Eric Miller, Engineer Who Helped Preserve Jazz Milestones, Dies at 75

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Eric Miller (1941–2017) (Photo: Courtesy Terri Hinte )

Eric Miller, whose career as an engineer, archivist and producer put many milestones of jazz history into collectors’ hands, died in Los Angeles Feb. 24 of a heart attack. He was 75.

Born in Cleveland in 1941, Miller grew up in Los Angeles and was drawn to jazz as a child. For much of his 30-year career, he was closely associated with Norman Granz, who already had made his share of history with Jazz at the Philharmonic in the 1940s and Verve records in 1956—a period when Miller was still trying to get into local jazz clubs on Central Avenue as an underage teen. 

Granz sold Verve to MGM in 1960 and went into semi-retirement in Switzerland.  Meanwhile, Miller was working odd jobs in the ’60s, and in 1969 met engineer Val Valentin, who got him a job as a tape archivist at MGM Records.  There Miller would become familiar with the wealth of issued and unissued material MGM had absorbed in its Verve purchase.

Miller soon became acquainted with Granz himself, who continued to serve as an MGM consultant from time to time on reissues of his catalog.  When he decided to return to the record business and establish Pablo Records in 1972–’73, he asked Miller to become his associate and A&R executive.

In the early ’70s Miller served two masters.  He worked largely behind the scenes for Granz at Pablo organizing tours and record sessions.  Although Miller’s name never appeared on a Granz record as producer, according to his daughter, he was largely responsible for the Porgy and Bess project with Cleo Laine and Ray Charles, among other albums. At the same time he continued to compile occasional MGM/Verve reissues of Johnny Hodges, Buddy Rich and JATP material.

In the early ’70s he also compiled a series of previously unreleased vault recordings by Hodges, Sonny Stitt, Clark Terry and others. For one album Miller unearthed a bit of backstage play in which Stan Getz, Bill Evans and Elvin Jones perform a hilarious parody of the Gene Krupa Trio.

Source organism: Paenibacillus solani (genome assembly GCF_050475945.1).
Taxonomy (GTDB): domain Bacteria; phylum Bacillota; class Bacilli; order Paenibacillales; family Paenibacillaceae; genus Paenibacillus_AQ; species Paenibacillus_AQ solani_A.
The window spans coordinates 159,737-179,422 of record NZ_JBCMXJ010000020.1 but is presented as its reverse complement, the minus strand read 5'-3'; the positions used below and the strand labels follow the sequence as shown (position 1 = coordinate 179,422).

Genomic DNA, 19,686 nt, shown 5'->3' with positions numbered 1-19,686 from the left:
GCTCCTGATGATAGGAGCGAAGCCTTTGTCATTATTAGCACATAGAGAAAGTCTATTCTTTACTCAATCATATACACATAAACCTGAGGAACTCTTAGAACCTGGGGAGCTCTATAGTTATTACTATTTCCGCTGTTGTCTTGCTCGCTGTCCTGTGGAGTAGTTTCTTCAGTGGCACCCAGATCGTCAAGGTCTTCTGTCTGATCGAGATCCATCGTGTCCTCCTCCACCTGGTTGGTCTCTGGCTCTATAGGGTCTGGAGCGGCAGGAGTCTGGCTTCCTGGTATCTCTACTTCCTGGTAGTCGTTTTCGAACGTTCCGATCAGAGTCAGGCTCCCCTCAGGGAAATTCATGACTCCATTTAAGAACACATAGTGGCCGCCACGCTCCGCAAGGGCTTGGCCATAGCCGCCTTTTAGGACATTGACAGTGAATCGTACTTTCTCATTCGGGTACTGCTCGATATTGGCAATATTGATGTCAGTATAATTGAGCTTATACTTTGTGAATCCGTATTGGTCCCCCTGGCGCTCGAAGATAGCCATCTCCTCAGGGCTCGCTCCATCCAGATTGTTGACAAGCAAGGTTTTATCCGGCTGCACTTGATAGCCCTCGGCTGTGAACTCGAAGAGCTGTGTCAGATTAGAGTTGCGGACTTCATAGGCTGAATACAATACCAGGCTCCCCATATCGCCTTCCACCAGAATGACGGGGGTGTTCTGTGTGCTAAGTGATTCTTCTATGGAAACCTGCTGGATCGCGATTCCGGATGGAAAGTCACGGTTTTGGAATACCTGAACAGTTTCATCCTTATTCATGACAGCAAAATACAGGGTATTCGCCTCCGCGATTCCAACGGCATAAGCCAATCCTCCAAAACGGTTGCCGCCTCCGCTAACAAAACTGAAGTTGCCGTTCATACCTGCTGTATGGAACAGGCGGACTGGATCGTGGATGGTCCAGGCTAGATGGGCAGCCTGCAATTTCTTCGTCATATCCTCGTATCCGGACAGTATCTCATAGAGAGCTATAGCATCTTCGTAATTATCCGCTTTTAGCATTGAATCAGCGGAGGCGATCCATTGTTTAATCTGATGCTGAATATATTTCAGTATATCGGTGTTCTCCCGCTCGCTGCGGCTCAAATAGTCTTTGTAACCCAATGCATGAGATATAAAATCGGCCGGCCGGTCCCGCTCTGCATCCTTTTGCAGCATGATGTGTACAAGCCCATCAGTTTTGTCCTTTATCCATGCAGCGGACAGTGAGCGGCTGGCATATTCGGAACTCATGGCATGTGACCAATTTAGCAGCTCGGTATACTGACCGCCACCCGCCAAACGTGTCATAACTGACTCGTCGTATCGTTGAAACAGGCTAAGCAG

Miller’s focus through the ’70s and ’80s was Pablo, where he dug into unreleased material that Granz had held back in the MGM sale or recorded since. These included several 1950s JATP concerts and two John Coltrane tours from 1962-’63.

“Eric also went on many of the tours Granz arranged in Europe,” said David Luke, a close friend and fellow engineer. “He’d talk about staying in all the fancy hotels of Europe. He got to know Basie, Ella, Oscar, Dizzy. It was a great life.” 
     
In 1987, Granz sold Pablo to Fantasy, and once again Miller went with the sale. At Fantasy he came out of the shadows as he moved the Pablo catalog from LP to CD. As part of the Fantasy Group under Orrin Keepnews, Miller became producer of record on new sessions for both Milestone (McCoy Tyner/Stéphane Grappelli, the Tyner big band) and Contemporary (Frank Morgan/Bud Shank).

He also added to the Pablo catalog with archival material by Coleman Hawkins, Milt Jackson, Ray Charles, Shelley Manne and new sessions he produced himself with guitarist Ron Affif, Ella Fitzgerald and Joe Pass in the post-Granz Pablo era.     

His masterpiece, however, may be the 1990 box set conversions of the original Granz Art Tatum solo and group sessions. Miller added more than an hour of never-released material to the Tatum canon. Miller retired from Fantasy shortly before its sale to Concord in November 2004.

Miller kept a low profile in a business where modesty is not typically an asset.  The Fantasy publicity department never had any kind of biography on Miller, according to publicist Terri Hinte.

“He was fine with that,” she said.  “The office he had at Fantasy was right off studio A. It was a tiny little room where he kept the lights on low, and sat surrounded by shelves of tapes smoking his cigar.” When Tad Hershorn was researching Norman Granz’s biography, he sought Miller out repeatedly with interview requests, but his calls were never returned.

“My father really emulated Norman,” said daughter Julie. “He learned about art, food and wine from him. And neither suffered fools well at all. They tended to be difficult and push people they didn’t like away. But my father respected Norman and was not afraid of him. He never minced words.” 

Miller owned a large private collection of historic sessions and other papers. Much of it, along with an oral history, has already been donated to the Smithsonian and the Oklahoma Jazz Museum in Tulsa, according to his daughter.  Last year’s Bird With Strings and The Unheard Bird  (Universal Music Group) were assembled from Miller’s archive.

Miller is survived by his daughter, son Andrew and grandson Joseph. DB

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